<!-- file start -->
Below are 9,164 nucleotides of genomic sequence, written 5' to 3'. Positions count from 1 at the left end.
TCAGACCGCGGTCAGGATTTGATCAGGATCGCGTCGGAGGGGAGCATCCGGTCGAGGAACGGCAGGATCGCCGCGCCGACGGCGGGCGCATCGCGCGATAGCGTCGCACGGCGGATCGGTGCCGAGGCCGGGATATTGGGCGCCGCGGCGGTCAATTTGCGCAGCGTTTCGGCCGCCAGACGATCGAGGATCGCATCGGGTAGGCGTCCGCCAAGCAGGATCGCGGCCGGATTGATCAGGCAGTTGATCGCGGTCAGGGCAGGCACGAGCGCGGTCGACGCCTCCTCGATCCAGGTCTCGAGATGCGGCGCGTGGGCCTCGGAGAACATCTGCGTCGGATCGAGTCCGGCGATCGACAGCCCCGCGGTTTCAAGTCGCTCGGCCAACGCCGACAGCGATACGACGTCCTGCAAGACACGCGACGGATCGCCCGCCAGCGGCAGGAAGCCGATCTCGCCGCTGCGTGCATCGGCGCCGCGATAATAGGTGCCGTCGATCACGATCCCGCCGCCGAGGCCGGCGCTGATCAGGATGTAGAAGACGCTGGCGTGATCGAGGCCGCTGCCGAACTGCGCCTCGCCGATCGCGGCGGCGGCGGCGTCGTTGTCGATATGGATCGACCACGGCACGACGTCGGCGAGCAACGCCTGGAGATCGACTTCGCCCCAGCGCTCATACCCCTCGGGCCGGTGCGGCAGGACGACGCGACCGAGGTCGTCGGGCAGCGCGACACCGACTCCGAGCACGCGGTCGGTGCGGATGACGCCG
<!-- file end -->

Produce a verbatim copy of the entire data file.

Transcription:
Below are 9,164 nucleotides of genomic sequence, written 5' to 3'. Positions count from 1 at the left end.
TCAGACCGCGGTCAGGATTTGATCAGGATCGCGTCGGAGGGGAGCATCCGGTCGAGGAACGGCAGGATCGCCGCGCCGACGGCGGGCGCATCGCGCGATAGCGTCGCACGGCGGATCGGTGCCGAGGCCGGGATATTGGGCGCCGCGGCGGTCAATTTGCGCAGCGTTTCGGCCGCCAGACGATCGAGGATCGCATCGGGTAGGCGTCCGCCAAGCAGGATCGCGGCCGGATTGATCAGGCAGTTGATCGCGGTCAGGGCAGGCACGAGCGCGGTCGACGCCTCCTCGATCCAGGTCTCGAGATGCGGCGCGTGGGCCTCGGAGAACATCTGCGTCGGATCGAGTCCGGCGATCGACAGCCCCGCGGTTTCAAGTCGCTCGGCCAACGCCGACAGCGATACGACGTCCTGCAAGACACGCGACGGATCGCCCGCCAGCGGCAGGAAGCCGATCTCGCCGCTGCGTGCATCGGCGCCGCGATAATAGGTGCCGTCGATCACGATCCCGCCGCCGAGGCCGGCGCTGATCAGGATGTAGAAGACGCTGGCGTGATCGAGGCCGCTGCCGAACTGCGCCTCGCCGATCGCGGCGGCGGCGGCGTCGTTGTCGATATGGATCGACCACGGCACGACGTCGGCGAGCAACGCCTGGAGATCGACTTCGCCCCAGCGCTCATACCCCTCGGGCCGGTGCGGCAGGACGACGCGACCGAGGTCGTCGGGCAGCGCGACACCGACTCCGAGCACGCGGTCGGTGCGGATGACGCCG